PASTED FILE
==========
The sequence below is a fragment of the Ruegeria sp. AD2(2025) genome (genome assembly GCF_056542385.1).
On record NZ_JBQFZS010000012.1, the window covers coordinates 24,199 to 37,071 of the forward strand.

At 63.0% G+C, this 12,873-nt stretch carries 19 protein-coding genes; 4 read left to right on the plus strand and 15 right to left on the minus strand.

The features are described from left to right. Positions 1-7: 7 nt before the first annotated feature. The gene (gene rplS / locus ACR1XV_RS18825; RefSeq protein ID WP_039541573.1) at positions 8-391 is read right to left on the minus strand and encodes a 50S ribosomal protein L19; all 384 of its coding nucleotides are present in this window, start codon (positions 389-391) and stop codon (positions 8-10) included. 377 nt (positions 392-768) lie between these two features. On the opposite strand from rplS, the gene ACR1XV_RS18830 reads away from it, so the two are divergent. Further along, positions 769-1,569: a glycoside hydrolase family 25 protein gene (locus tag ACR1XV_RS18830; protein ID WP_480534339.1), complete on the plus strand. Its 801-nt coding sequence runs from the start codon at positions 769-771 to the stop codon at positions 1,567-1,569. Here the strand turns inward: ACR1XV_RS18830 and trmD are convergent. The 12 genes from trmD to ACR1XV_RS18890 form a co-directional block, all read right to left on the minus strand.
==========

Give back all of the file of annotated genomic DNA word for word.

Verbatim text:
The sequence below is a fragment of the Ruegeria sp. AD2(2025) genome (genome assembly GCF_056542385.1).
On record NZ_JBQFZS010000012.1, the window covers coordinates 24,199 to 37,071 of the forward strand.

At 63.0% G+C, this 12,873-nt stretch carries 19 protein-coding genes; 4 read left to right on the plus strand and 15 right to left on the minus strand.

The features are described from left to right. Positions 1-7: 7 nt before the first annotated feature. The gene (gene rplS / locus ACR1XV_RS18825; RefSeq protein ID WP_039541573.1) at positions 8-391 is read right to left on the minus strand and encodes a 50S ribosomal protein L19; all 384 of its coding nucleotides are present in this window, start codon (positions 389-391) and stop codon (positions 8-10) included. 377 nt (positions 392-768) lie between these two features. On the opposite strand from rplS, the gene ACR1XV_RS18830 reads away from it, so the two are divergent. Further along, positions 769-1,569: a glycoside hydrolase family 25 protein gene (locus tag ACR1XV_RS18830; protein ID WP_480534339.1), complete on the plus strand. Its 801-nt coding sequence runs from the start codon at positions 769-771 to the stop codon at positions 1,567-1,569. Here the strand turns inward: ACR1XV_RS18830 and trmD are convergent. The 12 genes from trmD to ACR1XV_RS18890 form a co-directional block, all read right to left on the minus strand.